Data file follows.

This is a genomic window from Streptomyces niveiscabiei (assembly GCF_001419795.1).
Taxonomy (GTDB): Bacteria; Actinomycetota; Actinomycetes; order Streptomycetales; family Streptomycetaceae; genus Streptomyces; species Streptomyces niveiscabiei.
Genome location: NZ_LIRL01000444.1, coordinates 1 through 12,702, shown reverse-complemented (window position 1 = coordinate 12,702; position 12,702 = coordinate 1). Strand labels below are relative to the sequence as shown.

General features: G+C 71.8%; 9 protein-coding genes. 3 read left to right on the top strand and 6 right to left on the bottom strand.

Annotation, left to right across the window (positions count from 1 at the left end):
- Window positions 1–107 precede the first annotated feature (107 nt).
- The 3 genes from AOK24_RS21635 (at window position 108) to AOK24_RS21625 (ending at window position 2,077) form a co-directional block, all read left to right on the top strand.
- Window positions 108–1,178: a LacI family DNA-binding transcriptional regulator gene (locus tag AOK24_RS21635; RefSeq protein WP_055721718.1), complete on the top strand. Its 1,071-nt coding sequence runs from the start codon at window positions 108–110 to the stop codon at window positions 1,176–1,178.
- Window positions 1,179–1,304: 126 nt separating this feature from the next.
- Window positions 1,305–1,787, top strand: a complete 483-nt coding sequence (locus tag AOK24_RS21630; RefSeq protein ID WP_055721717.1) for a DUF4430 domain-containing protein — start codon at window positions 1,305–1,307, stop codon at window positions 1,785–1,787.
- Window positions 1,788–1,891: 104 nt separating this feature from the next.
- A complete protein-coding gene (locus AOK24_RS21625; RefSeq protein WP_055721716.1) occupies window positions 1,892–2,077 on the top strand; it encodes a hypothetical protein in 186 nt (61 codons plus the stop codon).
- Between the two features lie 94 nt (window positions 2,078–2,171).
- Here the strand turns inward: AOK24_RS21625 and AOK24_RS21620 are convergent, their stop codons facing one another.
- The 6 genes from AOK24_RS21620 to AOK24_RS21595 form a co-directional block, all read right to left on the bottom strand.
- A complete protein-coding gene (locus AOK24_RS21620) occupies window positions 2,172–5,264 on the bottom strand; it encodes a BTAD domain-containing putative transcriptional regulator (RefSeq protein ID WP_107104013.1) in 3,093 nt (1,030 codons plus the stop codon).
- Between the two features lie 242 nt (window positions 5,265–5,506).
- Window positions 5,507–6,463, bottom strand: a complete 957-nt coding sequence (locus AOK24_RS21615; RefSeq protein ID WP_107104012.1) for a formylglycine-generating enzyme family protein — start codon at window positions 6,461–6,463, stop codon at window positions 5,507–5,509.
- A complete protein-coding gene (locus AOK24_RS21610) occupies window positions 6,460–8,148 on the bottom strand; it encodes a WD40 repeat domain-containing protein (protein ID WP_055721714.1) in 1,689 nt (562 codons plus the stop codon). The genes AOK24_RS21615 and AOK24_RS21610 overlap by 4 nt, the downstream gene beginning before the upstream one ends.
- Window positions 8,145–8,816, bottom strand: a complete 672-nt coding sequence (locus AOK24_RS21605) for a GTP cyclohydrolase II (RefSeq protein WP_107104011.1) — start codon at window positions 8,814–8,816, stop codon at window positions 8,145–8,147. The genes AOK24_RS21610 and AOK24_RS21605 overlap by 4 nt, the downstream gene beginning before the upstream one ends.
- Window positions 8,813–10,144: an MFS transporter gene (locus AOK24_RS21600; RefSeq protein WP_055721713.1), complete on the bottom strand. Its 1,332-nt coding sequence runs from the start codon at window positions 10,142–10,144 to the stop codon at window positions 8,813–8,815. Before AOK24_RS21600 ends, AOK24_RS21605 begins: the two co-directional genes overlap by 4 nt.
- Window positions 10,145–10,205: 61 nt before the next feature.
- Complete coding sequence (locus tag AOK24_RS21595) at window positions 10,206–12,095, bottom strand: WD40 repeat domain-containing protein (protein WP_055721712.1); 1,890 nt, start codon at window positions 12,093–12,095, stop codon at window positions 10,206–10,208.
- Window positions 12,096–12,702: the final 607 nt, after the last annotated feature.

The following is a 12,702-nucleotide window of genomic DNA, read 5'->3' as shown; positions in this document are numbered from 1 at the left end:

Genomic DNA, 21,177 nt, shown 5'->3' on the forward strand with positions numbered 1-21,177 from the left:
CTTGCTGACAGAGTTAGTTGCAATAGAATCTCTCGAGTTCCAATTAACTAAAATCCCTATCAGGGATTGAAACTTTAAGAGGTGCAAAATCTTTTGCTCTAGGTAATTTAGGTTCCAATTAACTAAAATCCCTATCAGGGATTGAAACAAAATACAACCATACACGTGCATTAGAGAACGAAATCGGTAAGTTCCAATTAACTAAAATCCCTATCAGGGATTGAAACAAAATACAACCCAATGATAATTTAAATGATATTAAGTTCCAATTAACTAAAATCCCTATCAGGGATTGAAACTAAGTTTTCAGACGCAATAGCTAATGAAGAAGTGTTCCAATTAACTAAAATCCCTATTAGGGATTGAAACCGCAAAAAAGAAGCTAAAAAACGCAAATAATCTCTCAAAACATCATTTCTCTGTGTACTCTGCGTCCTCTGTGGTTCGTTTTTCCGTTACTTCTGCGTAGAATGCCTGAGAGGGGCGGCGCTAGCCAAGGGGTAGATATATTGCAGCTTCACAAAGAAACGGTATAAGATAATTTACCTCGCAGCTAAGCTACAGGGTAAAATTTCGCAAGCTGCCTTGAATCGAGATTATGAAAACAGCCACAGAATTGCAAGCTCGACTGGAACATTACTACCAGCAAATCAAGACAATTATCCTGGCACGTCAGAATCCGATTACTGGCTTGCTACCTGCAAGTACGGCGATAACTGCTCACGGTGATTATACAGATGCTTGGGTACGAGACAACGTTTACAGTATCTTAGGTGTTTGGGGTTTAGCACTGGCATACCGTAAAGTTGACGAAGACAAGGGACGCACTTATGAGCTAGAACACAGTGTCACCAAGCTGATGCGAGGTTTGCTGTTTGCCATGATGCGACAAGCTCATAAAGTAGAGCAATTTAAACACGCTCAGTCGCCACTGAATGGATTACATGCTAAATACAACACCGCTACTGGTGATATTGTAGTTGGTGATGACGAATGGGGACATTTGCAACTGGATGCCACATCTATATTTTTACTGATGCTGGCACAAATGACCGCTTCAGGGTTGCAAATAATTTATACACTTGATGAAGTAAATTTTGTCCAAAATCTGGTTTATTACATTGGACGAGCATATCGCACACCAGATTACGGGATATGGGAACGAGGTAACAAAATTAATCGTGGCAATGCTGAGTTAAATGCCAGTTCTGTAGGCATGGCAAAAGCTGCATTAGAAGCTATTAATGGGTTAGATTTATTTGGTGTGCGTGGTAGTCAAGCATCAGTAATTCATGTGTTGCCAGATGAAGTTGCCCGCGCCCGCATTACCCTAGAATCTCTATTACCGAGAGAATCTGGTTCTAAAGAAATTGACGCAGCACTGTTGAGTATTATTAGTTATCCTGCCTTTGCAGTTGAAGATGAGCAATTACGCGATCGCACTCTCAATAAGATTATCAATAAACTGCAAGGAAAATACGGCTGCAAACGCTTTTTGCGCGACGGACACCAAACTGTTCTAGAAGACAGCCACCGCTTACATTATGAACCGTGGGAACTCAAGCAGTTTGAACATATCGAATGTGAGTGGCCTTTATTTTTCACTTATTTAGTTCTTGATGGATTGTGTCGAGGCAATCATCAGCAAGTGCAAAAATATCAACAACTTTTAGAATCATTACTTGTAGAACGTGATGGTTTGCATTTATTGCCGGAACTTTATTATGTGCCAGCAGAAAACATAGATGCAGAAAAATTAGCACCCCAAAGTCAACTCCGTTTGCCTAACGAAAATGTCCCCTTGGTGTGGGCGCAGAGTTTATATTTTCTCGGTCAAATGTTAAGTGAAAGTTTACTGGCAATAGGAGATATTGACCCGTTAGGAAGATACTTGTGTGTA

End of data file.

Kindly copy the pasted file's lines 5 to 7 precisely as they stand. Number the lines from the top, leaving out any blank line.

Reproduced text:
Annotation, left to right across the window (positions count from 1 at the left end):
- Window positions 1–107 precede the first annotated feature (107 nt).
- The 3 genes from AOK24_RS21635 (at window position 108) to AOK24_RS21625 (ending at window position 2,077) form a co-directional block, all read left to right on the top strand.